Studio Visit: Derek Linzy

Studio Visit: Derek Linzy

Derek Linzy, 36, of Champaign is a music producer and engineer and musician who will lead the first of four National Endowment for the Arts-funded Open Scene workshops at the Independent Media Center in Urbana.

How did you end up being selected for Open Scene?

I did a summer workshop last year with (the hip-hop duo) Mother Nature. I volunteered to do a beat-making session as part of their curriculum. That ended up catching the attention of one of the directors here at the IMC and at the Boys and Girls Club. They asked if I was able to do a similar program for them. Then the program director here, Blair Smith, basically gave me a heads-up about Open Scene and that it might be wise for me to put my name in the mix to see what would happen.

What will you do for Open Scene?

I'll direct a workshop called "The Essentials of Making Beats." It's really geared toward giving kids (ages 16 to 24) exposure to the creative, technical and business aspects of the music industry so they get hands-on experience with how things work.

Will there be an Open Scene public session after your workshop?

Yes, we'll be open to the public from 6 to 8 p.m. Friday and then from 2 to 4 p.m. next Sunday for a showcase of the recordings we produced and an artist dialogue, led by me.

How did you get into the business?

I started music production, ironically, when I was in the Marine Corps from 1998 to 2002. After my last tour in Japan, I really got more into it and hooked back up with my younger brother and we started our own demo recording studio in the back of my dad's house. We were recording R&B and hip-hop. We had a lot of local artists who wanted to record music. Some wanted a demo to provide record labels. We were a one-stop shop for making demos. We also recorded there a member of the Ghetto Boys, based out of Houston. Then I started to fly out to work with other celebrities. I was in L.A. a lot working with Coolio at one point.

Didn't you work with Prince?

Prince came a few years after that. I actually was attending an audio recording school in Minneapolis from 2010 to '14 called IPR (Institute of Production and Recording at the College of Creative Arts). One of my production instructors, Walt Chancellor, was a really good friend of Prince; he earned a platinum album working with him. So basically, little did I know, Walt was keeping an eye on me all semester. I was at the studio 18 to 20 hours a day. I was a studio rat. Prince was looking for something new and fresh. He told Walt, "Give me the hardest-working student you've got" and my name was put into the mix. We played phone tag with Prince for about a year. Finally, they called again and gave us the address to Paisley Park, and we were told Prince was waiting for us. So I went out there. He had tasks he would give his manager to have me perform. Everything was a test. I had to do a lot of tasks, mixing his music, doing inventory for all his equipment — he had a lot of guitars. On the third day I was there, we accidentally bumped into each other. We almost collided in a hallway.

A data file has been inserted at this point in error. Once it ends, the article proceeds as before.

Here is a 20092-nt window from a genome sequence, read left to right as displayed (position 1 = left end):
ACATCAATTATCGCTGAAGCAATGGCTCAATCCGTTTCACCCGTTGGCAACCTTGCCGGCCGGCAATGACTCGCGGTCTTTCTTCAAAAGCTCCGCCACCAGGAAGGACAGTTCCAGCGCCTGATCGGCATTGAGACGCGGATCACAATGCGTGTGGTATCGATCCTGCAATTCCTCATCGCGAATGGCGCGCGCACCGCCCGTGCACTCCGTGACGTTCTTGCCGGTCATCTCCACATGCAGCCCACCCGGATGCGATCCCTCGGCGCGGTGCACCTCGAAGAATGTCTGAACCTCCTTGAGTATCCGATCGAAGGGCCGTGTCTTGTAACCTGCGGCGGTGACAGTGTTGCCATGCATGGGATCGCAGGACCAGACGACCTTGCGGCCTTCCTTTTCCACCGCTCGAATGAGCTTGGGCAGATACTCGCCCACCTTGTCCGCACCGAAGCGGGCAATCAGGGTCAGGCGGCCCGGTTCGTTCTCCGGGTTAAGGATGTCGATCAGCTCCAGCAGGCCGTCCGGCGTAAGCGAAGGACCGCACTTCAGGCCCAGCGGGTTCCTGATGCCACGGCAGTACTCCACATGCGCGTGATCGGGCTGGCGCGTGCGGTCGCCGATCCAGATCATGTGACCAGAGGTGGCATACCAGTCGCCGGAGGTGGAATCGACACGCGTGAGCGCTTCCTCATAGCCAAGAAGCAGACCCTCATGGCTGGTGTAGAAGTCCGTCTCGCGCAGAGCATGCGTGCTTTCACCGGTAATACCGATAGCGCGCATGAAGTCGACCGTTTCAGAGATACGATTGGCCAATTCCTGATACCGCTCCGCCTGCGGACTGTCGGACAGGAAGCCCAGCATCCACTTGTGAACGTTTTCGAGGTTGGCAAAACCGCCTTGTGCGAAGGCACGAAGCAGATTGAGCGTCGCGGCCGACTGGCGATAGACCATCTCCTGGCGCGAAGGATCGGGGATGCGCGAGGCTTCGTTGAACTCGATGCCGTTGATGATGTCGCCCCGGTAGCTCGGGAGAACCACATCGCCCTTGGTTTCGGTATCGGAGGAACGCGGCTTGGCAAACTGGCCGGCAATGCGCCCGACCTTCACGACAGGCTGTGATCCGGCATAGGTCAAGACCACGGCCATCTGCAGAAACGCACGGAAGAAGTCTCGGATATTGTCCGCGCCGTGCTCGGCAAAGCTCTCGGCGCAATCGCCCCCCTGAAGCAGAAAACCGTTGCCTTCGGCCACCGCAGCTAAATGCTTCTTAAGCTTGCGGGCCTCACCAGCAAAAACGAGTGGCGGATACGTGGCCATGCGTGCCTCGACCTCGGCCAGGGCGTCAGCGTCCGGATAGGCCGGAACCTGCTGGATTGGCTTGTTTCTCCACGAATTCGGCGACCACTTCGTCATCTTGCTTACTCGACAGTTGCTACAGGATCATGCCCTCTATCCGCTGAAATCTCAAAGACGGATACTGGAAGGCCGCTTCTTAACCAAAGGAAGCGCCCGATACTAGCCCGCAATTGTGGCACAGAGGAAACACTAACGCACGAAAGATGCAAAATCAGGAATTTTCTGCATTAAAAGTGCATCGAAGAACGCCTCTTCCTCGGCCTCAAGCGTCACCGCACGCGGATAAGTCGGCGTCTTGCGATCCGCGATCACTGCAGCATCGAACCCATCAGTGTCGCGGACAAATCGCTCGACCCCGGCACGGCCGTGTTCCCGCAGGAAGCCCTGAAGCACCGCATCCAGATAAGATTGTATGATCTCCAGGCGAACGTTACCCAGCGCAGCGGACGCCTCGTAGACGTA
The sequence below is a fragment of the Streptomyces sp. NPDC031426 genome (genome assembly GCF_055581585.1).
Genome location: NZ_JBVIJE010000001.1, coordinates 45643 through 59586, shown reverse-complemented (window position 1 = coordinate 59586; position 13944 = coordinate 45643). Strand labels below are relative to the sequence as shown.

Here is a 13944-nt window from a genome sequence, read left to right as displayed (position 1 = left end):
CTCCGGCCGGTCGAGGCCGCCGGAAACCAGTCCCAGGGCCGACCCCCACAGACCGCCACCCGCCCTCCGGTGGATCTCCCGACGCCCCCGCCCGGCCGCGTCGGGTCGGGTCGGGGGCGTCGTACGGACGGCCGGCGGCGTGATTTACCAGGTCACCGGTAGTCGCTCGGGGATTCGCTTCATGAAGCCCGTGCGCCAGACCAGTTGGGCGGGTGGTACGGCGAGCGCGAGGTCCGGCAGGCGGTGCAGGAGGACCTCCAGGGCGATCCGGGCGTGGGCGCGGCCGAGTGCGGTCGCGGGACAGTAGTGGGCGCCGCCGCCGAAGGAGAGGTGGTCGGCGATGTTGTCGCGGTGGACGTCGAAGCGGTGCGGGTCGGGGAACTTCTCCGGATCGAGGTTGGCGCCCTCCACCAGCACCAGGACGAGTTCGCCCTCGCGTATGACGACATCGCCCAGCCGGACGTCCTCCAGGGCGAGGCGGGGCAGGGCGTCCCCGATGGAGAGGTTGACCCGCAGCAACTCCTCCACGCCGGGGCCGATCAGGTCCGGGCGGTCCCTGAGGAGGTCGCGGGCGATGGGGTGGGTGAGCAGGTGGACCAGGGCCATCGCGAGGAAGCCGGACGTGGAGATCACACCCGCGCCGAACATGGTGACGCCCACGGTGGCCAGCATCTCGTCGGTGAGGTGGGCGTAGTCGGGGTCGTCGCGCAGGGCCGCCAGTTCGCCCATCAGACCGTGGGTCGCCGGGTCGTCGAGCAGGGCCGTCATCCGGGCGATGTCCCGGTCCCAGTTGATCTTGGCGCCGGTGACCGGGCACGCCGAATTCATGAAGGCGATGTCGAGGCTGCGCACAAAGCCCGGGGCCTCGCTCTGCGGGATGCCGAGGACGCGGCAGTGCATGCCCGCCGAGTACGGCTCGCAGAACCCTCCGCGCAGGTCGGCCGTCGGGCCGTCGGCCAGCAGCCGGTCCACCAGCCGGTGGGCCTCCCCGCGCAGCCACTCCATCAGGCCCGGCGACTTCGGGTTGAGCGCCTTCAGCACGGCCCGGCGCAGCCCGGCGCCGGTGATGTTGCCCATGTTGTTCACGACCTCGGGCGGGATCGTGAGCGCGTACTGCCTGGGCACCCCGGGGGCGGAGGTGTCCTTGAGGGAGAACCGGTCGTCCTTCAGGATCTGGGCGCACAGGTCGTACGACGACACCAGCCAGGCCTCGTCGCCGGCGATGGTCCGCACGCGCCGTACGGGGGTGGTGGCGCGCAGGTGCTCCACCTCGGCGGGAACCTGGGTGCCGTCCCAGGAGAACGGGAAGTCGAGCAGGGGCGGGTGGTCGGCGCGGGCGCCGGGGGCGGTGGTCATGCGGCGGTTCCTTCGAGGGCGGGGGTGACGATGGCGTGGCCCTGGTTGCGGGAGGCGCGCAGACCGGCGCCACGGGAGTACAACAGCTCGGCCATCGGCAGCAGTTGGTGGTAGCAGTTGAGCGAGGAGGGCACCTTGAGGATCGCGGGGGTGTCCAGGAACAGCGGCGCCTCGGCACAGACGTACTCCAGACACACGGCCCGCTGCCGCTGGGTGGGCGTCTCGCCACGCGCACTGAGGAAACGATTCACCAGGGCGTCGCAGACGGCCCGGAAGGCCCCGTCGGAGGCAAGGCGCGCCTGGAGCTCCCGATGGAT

What was he like?

He was a lot cooler than people think. He was very down to earth. He was a jokester. He would get on you if you messed up. I was there for three months, off and on. After I moved back to Illinois in '14, I was still doing consulting work for him. Prince nicknamed me "Pro Tools Guy." He would say, "Call Derek, we've got a problem." I stuck around longer with Prince than most people did. He was known for firing people. After he went back on tour with the band, I was working with, 3rdeyegirl, I wasn't needed as much. So I moved back here. In February of last year, Prince's manager called me to come back and work. I was psyched to head back up to Paisley Park and Prince died in April. Last summer, they called me again to come up and help as they converted Paisley Park into a museum, but I was working on my bachelor's degree in communications and electronic media at Eastern Illinois University. I'll finish that up in the fall. It'll be one of four degrees I have.

Are you still recording and producing in the studio behind your father's home?

No. Right now, 90 percent of my business, DLNZ Productions, is online. I rent other studio spaces if I need to record bigger ensembles. After I got back here, I started doing more production and mixing. I was doing television scoring for the Oxygen Network, and "The Rickey Smiley Show."

What instruments do you play yourself?

I play piano, guitar and keys. I'm self-taught. I play with a local band called Eclectic Soul. I've been working with them about 14 years. We do soul, jazz and R&B.

Topics (2):Art, Music